Haiti – Jovenel Moise: A novel politician for a fluid political context

On February 7 Jovenel Moise was sworn in as the 47th president of Haiti. It was the beginning of 2015 when the word came out that Michel Joseph Martelly, then president of Haiti, had chosen Jovenel Moise as the candidate of his PHTK party in the presidential election that was scheduled to take place the same year. At least two things stood out with regard to this choice. First, Martelly left out other potential candidates from his own political organization and decided without consultation to enthrone Moise. The second element was the newness of the  chosen candidate. He had never participated in politics before.

Prior to his presidential candidacy, Jovenel Moise was an entrepreneur in the agroindustrial sector. He was known for his efforts to secure financial aid for his businesses and not for his political ambitions. But, in a political context where parties are weak and the president holds all the levers of power, Martelly was able to impose his protégé. Even though two elections were necessary to secure the triumph of Moise, the ex-president finally won his gamble. The question is now how will the new president govern, how will his political inexperience factor in with the structural problems he inherited and, how will he position himself in relation to his allies who are preparing the return of Michel Martelly.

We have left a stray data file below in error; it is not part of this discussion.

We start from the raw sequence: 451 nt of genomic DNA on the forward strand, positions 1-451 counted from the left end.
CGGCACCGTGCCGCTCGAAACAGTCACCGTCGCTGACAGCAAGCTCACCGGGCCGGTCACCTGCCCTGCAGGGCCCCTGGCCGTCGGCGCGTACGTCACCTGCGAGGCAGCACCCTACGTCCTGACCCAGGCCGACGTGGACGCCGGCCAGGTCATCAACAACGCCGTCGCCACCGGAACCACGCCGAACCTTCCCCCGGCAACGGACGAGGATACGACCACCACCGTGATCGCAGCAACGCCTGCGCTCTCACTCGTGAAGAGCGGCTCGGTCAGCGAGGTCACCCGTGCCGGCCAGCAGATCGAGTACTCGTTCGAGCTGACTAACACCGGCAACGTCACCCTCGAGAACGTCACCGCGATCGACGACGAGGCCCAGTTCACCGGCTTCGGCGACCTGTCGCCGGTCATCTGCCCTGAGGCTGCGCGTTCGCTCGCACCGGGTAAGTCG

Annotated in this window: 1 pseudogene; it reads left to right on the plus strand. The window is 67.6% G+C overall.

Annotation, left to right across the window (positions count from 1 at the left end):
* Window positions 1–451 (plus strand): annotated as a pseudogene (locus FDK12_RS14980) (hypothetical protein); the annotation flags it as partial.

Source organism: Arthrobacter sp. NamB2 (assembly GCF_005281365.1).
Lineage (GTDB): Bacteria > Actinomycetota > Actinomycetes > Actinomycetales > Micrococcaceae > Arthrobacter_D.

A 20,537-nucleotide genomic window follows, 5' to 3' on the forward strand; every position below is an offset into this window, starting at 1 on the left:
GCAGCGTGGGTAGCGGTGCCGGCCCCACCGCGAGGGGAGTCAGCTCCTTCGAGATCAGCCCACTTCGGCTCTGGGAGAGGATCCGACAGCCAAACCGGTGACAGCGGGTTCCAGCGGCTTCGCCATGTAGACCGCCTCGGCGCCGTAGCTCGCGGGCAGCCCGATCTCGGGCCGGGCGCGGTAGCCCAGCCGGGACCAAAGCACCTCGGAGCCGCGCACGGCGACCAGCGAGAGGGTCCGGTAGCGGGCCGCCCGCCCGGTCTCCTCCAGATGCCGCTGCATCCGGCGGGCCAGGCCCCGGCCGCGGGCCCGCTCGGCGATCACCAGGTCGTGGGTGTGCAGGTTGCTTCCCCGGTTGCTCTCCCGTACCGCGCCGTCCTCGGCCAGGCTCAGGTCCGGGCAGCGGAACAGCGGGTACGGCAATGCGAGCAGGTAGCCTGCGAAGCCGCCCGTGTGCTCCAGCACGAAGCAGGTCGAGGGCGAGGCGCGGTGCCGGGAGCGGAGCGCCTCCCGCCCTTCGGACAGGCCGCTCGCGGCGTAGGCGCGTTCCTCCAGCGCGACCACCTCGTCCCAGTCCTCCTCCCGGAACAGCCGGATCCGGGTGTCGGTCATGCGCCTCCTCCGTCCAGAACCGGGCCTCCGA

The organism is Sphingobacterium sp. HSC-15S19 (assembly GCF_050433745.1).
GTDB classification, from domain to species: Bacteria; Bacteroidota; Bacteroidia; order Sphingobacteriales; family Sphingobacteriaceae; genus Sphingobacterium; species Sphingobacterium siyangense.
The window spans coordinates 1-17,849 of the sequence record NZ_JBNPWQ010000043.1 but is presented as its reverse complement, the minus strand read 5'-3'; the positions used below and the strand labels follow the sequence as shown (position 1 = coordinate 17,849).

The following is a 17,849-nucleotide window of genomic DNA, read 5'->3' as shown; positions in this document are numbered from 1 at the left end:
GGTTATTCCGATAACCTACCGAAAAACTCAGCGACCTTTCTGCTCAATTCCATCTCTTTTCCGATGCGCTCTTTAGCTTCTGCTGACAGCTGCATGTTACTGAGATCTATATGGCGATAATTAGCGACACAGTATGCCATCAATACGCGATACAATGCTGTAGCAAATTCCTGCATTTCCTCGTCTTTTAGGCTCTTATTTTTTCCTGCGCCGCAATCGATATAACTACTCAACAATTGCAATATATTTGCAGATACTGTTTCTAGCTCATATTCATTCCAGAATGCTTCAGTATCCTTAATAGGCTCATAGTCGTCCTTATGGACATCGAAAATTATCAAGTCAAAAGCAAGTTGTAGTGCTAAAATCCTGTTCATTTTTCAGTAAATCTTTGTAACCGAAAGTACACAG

Even though Jovenel Moise easily won the election in the first round, there are structural weaknesses to his presidency. First, only 15% of the electorate participated in the elections. Because the opposition was very weak, it has been was enable to use the results against the president. Despite efforts to mobilize against what they dubbed as a rigged elections, they were unable to convince the population that it was worth continuing with the protests in the street. But, any connoisseur of the Haitian situation would still point to the fact that this lack of support could be used against the president in the future.

The PHTK was founded by then president Michel Martelly. Many of the party’s legislators who now control both chambers of the parliament, through alliances with other parties, are considered to be loyal partners of Martelly. During his first months in office, Moise seems to have been able to reign in these politicians. He successfully resisted pressure from his political allies and appointed a prime minister, who parliament actually confirmed, who had no relationships with the political class. In order to boost his political capital, he has embarked in a national tour, which, according to his communication team, will present solutions suitable to each locality.

Meanwhile, many crises are looming and they have the potential to disrupt the new president. Beside persistent structural economic problems, the social situation has also been tense in the  first 5 months of the presidency. Members of several union organizations have mobilized, demanding a rise in their wage. So far, politicians have been kept out of the  protest movement. But, knowing the structural weaknesses of the president and political system in Haiti, it could only be a matter of time before things get ugly.

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